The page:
I'm not sure whether you're looking for academic research, personal stories, or something inbetween, but I can provide one anecdotal data point.
I was in a long-term relationship with someone diagnosed with (among other things) schizoaffective disorder, starting when we were both in our early twenties, and we're still, sporadically, in touch. Our relationship was affected by her condition in many ways, but ended for reasons unconnected with it.
She continues to be affected by mental health issues about twenty years after first being diagnosed, but during that time has developed and refined her own coping strategies, and the last time I heard from her (about a year ago), both she and her (adorable) daughter were doing well.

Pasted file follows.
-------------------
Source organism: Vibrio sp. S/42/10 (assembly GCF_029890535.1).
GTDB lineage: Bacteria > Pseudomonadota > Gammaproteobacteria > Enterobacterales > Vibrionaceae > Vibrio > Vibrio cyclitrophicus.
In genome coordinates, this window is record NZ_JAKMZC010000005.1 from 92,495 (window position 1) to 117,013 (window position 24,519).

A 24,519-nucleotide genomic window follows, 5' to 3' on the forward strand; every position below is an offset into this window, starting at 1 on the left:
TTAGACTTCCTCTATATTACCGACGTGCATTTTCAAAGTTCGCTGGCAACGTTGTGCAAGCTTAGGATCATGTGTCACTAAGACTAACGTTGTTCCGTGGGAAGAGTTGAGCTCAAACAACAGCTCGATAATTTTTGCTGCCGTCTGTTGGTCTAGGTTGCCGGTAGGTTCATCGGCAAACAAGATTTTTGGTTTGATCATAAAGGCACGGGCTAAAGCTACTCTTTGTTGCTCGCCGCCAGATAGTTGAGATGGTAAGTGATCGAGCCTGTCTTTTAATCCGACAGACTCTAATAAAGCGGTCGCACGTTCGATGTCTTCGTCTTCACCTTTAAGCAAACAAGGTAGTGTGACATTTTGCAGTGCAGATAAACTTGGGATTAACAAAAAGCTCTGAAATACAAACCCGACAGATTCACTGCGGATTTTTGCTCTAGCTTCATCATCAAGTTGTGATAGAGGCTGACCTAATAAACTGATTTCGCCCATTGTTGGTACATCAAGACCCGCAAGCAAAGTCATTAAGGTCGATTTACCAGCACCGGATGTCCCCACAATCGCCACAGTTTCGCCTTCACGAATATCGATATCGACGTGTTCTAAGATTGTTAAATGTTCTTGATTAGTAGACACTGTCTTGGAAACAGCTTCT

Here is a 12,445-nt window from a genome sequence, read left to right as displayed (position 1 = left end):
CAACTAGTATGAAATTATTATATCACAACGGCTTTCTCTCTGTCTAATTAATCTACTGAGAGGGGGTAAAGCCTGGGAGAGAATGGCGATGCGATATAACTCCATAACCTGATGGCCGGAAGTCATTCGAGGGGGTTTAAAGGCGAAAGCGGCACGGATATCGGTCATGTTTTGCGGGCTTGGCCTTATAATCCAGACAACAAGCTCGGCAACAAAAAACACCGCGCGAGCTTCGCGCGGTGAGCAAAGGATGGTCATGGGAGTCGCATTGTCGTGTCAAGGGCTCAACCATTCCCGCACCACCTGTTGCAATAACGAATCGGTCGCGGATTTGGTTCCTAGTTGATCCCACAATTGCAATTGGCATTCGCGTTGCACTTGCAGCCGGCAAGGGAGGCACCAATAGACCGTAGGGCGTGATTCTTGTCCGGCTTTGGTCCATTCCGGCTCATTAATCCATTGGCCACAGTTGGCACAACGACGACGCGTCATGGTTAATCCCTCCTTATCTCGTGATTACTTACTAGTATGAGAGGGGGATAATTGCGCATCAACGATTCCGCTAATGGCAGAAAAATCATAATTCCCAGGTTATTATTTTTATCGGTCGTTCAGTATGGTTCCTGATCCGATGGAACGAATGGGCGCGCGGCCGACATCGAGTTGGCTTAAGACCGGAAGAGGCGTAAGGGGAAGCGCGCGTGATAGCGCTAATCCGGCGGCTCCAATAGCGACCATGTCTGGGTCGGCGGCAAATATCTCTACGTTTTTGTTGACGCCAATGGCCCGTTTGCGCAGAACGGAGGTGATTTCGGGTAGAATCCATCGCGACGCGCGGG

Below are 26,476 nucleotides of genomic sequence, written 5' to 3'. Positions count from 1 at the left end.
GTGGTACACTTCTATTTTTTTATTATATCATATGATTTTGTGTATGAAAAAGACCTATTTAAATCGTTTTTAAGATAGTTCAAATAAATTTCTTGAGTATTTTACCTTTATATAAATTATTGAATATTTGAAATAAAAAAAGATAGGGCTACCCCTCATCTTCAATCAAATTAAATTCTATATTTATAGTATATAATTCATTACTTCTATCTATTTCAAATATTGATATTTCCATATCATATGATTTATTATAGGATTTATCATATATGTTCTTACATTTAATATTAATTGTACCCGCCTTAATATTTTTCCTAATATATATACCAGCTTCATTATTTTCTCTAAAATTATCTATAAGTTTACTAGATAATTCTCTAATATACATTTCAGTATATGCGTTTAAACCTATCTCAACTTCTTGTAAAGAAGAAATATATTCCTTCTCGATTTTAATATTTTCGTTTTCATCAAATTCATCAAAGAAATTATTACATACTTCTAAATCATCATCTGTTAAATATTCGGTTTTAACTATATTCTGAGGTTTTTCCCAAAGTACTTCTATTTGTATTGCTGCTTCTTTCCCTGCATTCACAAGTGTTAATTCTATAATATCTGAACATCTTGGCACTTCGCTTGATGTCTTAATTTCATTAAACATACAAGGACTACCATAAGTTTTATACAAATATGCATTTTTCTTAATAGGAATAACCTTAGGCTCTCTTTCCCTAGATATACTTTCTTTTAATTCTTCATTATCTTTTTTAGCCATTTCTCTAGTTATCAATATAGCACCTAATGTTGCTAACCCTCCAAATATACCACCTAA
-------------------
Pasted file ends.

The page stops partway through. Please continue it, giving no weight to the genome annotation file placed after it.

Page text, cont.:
It may interest you to know that she is also obsessed with bees.
A tangent: my second-hand experience has led me to be suspicious of labels like
"schizoaffective disorder". Health professionals in this area seem to be a lot better at coming up with impressive-sounding names for the experiences and behaviours of people outside the mainstream of "normal" brain function than they are at actually providing tangible assistance ... your mileage, of course, may vary.
Having a good network of friends and family, on the other hand, can work wonders :-)